The first diamonds were found in the Golconda River alluvium in India, but the exact time of discovery is not known. In a fragment of a tax book written in Sanskrit dating back to the 4th century BC, there are records, that prove, that diamond was a commodity, which was commonly traded in India at this time. In the possession of rulers and rich people, they were kept in the rough and the perfectly beautiful crystals were highly prized. The diamond enjoyed great popularity as a talisman because of its exceptional hardness and other excellent properties. It was a symbol of courage and virility - qualities of men.
Egypt and the vein of loveThe mystical power of diamonds was discovered in ancient Egypt, where wearing a diamond on four fingers of the left hand was supposed to ensure that the vena amoris ("vein of love") would lead from the fingers directly to the heart. The placement of diamonds and also diamond dust on the fingertips was supposed to guarantee a direct path to the connection of love with eternity.
The first diamonds in EuropeDiamonds were probably first brought to Europe by Alexander the Great. At first, they were considered mysterious rarity, attributed with magical and healing properties. It is said that when Alexander the Great arrived at the Valley of Diamonds, he saw its floor littered with precious stones, guarded by giant snakes with murderous stares. But Alexander tricked the snakes and took their diamonds.
GreeceIn ancient Greece, people considered diamonds to be "the tears of the gods that fell to the earth". To emphasize the hardness of the diamond, they called it "adamas", invincible. 60 years before Christ, Plinius wrote about diamonds in his Natural History. The first uncut diamond appeared in Rome between the 1st and 3rd centuries.
Diamond marketsIn the 13th century, Marco Polo mentions Ormuy as the main Persian diamond market. At this time, Venice was the main market and centre for diamonds in the West. From the beginning of the 13th century, most of the major cities of Europe maintained trade with them. Silk and diamond traders came from there to Bruges. Bruges became not only the centre of the diamond trade, but also the place where diamonds were processed. The diamond industry soon grew enormously. Bruges-born Lodewijck van Berken, the inventor of diamond cutting, also contributed to this.
Diamond cuttingThe diamond cutting process was kept secret for a long time. Until the 14th century clear octahedrons were polished on a pad of wood or copper covered with diamond dust. This method had been used earlier for working other precious stones and ivory. In the case of diamonds, however, it was a very lengthy process. From the 15th century, working techniques were improved and the irregular crystals began to be cut by cleaving. However, the cutting process still respected the shape of the original rough. The pyramid-shaped stones were set in rings. The main purpose of the cutting was to rid the diamond of surface irregularities and blemishes. Samples of such stones have been found in fragments of jewellery and old pottery. The invention of cutting on a steel pad covered with diamond dust gave cutters more options for working the stones: at the end of the 15th century, 'table' cuts in the shapes of a diamond, square, rectangle or rosette appeared.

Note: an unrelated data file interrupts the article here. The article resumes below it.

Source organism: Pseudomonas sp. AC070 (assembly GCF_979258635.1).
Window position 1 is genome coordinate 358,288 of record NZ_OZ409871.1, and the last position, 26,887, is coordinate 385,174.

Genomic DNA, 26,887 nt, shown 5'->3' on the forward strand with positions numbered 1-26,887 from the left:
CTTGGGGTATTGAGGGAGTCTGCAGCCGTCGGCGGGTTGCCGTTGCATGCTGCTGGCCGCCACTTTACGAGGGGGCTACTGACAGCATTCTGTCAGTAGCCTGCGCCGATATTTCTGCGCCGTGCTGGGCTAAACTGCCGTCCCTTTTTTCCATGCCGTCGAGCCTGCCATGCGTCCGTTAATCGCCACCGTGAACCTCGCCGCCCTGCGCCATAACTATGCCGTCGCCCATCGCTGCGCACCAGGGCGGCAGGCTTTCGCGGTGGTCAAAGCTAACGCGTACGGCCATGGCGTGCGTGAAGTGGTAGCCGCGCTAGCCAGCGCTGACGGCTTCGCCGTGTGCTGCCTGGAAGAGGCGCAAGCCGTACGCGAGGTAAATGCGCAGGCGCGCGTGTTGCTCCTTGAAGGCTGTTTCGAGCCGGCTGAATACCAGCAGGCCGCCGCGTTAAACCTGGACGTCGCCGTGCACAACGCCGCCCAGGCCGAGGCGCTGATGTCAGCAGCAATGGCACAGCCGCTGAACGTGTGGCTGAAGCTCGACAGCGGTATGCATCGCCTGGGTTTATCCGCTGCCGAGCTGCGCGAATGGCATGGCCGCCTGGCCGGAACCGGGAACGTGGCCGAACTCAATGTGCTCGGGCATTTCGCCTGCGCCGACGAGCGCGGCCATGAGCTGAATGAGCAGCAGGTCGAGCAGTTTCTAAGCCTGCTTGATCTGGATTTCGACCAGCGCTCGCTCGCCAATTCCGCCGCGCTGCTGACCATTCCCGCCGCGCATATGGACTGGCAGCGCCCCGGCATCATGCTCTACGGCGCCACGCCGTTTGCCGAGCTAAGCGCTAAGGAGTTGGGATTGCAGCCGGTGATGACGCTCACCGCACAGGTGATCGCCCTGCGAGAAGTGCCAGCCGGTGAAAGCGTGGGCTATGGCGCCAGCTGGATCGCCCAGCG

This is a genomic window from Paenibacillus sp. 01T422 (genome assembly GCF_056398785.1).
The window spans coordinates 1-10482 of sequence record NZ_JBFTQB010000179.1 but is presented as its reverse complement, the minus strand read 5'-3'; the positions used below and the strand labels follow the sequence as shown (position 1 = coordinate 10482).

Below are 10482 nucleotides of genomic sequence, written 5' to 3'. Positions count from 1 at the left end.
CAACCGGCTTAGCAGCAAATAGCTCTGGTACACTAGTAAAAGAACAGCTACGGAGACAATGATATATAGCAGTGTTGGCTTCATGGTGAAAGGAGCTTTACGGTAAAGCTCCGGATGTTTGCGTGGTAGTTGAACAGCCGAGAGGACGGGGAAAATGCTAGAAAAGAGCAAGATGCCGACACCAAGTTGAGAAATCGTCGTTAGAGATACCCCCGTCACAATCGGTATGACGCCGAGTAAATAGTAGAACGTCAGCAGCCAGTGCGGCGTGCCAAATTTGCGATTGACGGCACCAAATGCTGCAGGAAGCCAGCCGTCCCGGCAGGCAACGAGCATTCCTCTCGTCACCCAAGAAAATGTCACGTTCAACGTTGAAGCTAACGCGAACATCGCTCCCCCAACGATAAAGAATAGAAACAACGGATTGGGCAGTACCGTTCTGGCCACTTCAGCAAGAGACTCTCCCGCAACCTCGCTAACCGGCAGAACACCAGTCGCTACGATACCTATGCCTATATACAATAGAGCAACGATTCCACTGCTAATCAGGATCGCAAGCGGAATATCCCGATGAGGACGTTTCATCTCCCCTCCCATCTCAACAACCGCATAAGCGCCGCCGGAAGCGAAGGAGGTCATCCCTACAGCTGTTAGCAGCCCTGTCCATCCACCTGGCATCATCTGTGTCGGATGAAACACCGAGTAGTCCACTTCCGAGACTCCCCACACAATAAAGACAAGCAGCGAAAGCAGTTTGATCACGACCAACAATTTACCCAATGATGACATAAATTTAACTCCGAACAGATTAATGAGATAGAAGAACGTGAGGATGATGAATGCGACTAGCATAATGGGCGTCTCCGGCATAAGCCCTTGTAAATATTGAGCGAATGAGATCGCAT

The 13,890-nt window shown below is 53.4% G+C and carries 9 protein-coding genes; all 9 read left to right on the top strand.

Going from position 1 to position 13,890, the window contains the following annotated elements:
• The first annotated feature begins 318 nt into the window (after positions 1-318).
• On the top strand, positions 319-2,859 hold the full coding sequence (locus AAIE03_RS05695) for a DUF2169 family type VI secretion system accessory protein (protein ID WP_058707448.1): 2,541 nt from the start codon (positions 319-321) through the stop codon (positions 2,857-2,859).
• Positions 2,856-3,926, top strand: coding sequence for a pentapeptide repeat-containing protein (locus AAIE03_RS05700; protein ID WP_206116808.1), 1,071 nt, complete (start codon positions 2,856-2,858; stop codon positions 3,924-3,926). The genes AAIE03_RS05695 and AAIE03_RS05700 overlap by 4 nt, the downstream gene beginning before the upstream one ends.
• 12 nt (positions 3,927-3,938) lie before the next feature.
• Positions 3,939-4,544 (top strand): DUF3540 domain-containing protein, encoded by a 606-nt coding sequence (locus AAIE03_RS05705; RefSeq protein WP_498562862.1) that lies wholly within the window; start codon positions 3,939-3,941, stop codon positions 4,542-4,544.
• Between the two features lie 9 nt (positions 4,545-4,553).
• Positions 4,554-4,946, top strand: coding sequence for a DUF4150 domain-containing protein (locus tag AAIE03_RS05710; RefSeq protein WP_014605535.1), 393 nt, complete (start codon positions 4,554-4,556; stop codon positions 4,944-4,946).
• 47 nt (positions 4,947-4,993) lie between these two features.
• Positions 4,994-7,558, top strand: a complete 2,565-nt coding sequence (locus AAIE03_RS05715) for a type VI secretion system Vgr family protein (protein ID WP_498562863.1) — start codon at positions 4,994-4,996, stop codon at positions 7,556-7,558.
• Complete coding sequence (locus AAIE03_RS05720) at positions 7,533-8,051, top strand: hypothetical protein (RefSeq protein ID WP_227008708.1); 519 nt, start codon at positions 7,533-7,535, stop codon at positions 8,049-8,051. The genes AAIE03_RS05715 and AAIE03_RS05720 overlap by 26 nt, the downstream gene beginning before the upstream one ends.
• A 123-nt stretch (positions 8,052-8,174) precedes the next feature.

Symbol of the eternal bondThe discovery of a direct route to India in 1498 by the seafarer Vasco de Gama moved the centre of trade from Venice to Lisbon. From the end of the 14th century, Antwerp became the world centre of the diamond trade. The diamond is the perfect symbol of the eternal bond. This tradition of endless love has been maintained for centuries.
The first diamond in an engagement ringThe first mention of the gift of a diamond as a unique symbol of love dates back to the 15th century. The tradition of giving a diamond ring as an engagement gift began in 1477, when Archduke Maximilian of Austria gave a diamond engagement ring to Mary of Burgundy. Since then, the tradition of diamond engagement rings has spread around the world from aristocratic families to the families of industrialists and, in the last century, to the families of "ordinary mortals".
16th - 19th centuryIn the golden age of the 16th century, the diamond trade was mainly in the hands of Portuguese Jews and Italian merchants.
In the 17th century, the era of cutting a variety of shapes began. Diamonds were cut as ovals, drops, marquises and others. However, the craftsmen working on diamonds came from Antwerp and worked on the top floors of houses where the light was best.
By the end of the 18th century, the Indian mines had been exploited, but despite the discovery of the first mines in Brazil in the second half of the 18th century, Antwerp's prosperity was not restored.
In the second half of the 19th century, after extensive experimentation, Henry Morse in the USA came up with the first modern brilliant cut, which he later improved. It was mathematically justified and described in 1919 in the USA by Marcel Tolkowskiy, now considered the inventor of the modern brilliant cut.
The first diamond cartel De BeersIn 1871, the De Beers brothers, owners of a small farm in Kimberley, gave permission to Dutch diamond hunters to explore their land. It emerged that diamonds were everywhere. The news spread like wildfire and the farm was besieged by treasure hunters.